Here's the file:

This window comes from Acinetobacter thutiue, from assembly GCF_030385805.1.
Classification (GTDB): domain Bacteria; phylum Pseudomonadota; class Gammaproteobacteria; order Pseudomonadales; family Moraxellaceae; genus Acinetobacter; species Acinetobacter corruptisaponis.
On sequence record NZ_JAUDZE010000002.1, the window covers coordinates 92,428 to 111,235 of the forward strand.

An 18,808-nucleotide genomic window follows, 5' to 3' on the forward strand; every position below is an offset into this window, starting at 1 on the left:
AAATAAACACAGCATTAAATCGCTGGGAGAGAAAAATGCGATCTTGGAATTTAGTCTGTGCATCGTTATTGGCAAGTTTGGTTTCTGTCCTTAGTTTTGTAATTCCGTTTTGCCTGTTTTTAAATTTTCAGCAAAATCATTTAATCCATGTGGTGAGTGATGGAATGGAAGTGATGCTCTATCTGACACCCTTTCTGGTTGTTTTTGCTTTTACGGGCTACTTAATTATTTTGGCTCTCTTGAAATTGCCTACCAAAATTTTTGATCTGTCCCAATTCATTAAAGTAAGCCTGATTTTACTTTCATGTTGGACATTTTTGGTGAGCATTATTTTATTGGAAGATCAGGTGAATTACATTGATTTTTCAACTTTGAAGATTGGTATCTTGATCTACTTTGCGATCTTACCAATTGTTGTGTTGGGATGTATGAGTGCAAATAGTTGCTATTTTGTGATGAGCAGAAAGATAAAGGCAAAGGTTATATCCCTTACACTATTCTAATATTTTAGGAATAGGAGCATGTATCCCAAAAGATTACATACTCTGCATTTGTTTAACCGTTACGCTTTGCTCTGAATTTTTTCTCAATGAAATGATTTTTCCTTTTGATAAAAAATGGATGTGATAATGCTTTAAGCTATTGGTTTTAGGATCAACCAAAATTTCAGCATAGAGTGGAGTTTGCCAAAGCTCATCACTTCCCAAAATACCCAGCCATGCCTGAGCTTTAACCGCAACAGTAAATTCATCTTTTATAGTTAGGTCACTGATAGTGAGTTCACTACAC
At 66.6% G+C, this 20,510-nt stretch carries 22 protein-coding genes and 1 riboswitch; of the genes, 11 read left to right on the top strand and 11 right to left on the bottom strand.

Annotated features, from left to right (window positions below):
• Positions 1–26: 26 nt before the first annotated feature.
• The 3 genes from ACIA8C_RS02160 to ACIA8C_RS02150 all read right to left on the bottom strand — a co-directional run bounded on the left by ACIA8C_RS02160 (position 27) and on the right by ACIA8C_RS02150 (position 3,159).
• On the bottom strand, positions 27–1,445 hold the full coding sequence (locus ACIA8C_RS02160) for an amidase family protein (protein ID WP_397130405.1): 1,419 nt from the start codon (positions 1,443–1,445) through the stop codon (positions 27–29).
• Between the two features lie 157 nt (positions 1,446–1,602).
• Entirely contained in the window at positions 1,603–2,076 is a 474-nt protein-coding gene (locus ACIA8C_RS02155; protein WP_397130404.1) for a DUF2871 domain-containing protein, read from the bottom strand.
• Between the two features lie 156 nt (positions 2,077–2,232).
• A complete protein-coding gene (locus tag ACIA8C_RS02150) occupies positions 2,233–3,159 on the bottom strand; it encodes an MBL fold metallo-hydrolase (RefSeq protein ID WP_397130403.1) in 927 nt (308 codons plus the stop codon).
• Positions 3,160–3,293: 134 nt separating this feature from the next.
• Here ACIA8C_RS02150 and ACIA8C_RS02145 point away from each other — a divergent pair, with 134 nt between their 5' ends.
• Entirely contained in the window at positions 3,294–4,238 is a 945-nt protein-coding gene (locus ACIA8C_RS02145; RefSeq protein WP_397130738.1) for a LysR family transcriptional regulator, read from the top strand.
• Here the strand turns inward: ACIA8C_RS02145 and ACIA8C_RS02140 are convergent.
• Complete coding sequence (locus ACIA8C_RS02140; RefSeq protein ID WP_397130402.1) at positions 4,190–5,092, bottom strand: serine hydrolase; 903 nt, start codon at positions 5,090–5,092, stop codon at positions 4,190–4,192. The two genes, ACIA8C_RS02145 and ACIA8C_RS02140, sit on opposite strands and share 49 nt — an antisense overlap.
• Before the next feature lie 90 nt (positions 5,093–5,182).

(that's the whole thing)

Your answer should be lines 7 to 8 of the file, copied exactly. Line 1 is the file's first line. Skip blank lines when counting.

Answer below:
Annotated features, from left to right (window positions below):
• Positions 1–26: 26 nt before the first annotated feature.